Architects have already been chosen for the hospital expansion, and officials hope to break ground in April, with a target completion by fall 2002. The operating rooms should be finished by the following spring. The whole project is expected to cost $42 million.

Construction on the cancer hospital will come after that and will take about 2 1/2 years. The new facility, which is estimated to cost $100 million, will include about 40 inpatient beds and four or five operating rooms, as well as some ICU capacity.

Lundergan cites that as an example of the complementary nature of the buildings. Because the cancer hospital will have beds, freeing up other beds in University Hospital, the expansion didn't have to include more inpatient beds and could focus on creating other needed space.

The state Board of Regents and the Legislature have already given approval for construction of the 200,000-plus-square-foot cancer hospital, which is planned for this fall. Sixty percent of the funding will come from the foundation Jon and Karen Huntsman created when they established the Huntsman Cancer Institute, and the other 40 percent will be made up from tobacco settlement money, existing health sciences funds and a $3 million federal appropriation, Esplin said.

"It gives a message to the community that there's a cancer research hospital — the only one in the region," said Dr. Joseph Simone, senior clinical director at the institute. "Not only will it provide first-rate cancer care, but (the hospital and institute together) will be committed to developing new and better treatments and diagnostic tests for cancer."

The cancer hospital will be directly north of the Huntsman Cancer Institute, and the two facilities will collaborate closely, but operation will be under the direction of University Hospital administration, Lundergan said.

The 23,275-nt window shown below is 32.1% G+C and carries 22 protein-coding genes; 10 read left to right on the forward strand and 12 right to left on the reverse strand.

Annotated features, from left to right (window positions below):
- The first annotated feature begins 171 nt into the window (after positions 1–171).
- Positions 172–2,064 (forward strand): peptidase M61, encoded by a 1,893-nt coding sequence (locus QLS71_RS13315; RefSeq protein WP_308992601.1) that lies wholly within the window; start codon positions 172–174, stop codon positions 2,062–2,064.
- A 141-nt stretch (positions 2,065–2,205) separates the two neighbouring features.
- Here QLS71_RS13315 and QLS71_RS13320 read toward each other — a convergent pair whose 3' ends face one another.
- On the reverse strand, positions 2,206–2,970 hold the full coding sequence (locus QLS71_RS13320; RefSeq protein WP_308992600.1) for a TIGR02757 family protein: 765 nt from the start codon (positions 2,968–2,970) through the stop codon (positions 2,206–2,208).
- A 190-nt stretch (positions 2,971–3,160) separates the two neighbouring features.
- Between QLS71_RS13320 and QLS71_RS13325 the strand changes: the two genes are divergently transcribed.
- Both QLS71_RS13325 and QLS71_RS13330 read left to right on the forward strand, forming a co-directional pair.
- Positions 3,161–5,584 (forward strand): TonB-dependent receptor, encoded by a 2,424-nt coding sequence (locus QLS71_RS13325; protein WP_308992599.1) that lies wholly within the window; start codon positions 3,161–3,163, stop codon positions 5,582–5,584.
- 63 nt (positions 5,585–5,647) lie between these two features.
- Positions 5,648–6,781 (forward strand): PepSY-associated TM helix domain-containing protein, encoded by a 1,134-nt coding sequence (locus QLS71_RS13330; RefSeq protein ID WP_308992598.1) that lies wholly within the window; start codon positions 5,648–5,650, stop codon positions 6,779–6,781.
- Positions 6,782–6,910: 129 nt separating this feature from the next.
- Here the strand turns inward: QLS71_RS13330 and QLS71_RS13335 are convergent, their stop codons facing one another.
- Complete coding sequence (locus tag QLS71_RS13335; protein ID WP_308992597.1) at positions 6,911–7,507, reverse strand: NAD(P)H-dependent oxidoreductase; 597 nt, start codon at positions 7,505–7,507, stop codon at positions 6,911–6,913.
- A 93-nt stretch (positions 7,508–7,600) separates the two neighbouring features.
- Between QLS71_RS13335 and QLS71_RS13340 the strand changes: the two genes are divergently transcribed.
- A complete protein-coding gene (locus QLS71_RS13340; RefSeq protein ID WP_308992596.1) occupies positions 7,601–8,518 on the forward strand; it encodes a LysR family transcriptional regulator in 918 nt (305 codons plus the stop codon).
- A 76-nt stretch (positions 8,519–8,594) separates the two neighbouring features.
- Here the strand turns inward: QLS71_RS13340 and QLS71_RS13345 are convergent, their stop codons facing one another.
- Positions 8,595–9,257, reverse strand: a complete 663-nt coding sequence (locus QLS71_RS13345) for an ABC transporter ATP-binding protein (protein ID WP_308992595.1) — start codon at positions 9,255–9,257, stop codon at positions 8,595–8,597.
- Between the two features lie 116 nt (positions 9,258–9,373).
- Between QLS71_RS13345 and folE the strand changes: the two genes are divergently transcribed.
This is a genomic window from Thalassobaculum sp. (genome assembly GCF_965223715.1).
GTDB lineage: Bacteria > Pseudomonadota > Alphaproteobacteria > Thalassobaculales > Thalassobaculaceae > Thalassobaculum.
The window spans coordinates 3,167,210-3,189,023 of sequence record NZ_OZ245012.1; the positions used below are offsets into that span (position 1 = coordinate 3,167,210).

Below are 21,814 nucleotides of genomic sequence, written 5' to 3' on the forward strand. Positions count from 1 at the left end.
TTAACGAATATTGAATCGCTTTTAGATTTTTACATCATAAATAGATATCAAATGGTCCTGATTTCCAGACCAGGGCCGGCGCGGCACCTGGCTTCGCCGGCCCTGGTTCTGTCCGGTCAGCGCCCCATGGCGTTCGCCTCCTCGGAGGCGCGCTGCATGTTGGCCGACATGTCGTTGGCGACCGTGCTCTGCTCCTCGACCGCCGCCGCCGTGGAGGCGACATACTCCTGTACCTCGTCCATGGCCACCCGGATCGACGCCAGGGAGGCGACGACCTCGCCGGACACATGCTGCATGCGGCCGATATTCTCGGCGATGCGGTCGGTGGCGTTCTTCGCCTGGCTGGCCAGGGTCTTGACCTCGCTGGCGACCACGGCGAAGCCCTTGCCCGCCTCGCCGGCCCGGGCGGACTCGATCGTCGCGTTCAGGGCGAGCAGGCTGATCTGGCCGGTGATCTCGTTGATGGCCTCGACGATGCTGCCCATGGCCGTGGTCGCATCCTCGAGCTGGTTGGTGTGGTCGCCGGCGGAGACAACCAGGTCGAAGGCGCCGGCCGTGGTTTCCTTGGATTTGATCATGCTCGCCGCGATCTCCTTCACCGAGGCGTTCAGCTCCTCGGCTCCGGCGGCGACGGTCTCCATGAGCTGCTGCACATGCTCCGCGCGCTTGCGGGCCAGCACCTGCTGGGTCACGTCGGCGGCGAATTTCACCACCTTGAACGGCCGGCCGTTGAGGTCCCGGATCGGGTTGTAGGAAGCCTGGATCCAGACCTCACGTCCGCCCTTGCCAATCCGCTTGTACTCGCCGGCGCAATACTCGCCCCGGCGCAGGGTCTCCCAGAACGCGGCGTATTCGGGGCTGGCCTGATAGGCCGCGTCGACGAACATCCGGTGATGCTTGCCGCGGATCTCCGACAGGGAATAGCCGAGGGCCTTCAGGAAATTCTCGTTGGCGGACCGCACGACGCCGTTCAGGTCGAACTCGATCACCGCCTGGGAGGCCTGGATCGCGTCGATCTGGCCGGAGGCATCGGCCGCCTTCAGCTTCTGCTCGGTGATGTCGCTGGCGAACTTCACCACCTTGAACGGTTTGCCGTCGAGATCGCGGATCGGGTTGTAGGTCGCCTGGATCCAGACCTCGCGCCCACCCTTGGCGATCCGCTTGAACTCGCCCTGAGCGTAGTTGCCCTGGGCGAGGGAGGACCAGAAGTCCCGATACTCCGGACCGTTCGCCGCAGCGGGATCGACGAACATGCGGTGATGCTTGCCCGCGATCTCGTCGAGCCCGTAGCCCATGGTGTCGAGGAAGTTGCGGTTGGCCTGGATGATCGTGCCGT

Moran II, as University officials are calling the future Moran Eye Center, will be located south of Primary Children's Medical Center and west of the University Hospital, displacing some university parking.

The increased space is sorely needed for a number of reasons, according to Moran spokesman Chris Nelson. "First, in the last two years they've recruited about nine new researchers as part of reaching the goal to make it an international eye center. And they need a place to work. If we can consolidate the researchers, hopefully they will collaborate closely."

Since the center opened in 1993, the number of patient visits and surgeries have doubled — a phenomenal rate of growth no one anticipated, Nelson said.

The predicted cost for the building is $36 million, and the money will come from private funding, with the state picking up the operating and maintenance costs — something legislators already agreed to do.

The plan is to start building right after the 2002 Olympics, although "they're being careful not to give themselves an artificial deadline," Nelson said.

When Moran II opens, the original eye center building will be available for other uses, Lundergan said, which could mean an outpatient operating room area, more research facilities, physician's offices or something not yet planned.

"As we master plan this, we have accounted for the demand. Each works with the others for the future and we're not duplicating or overbuilding," Lundergan said. "This is good for not only us, but for the community. And we're not giving up anything else to get this."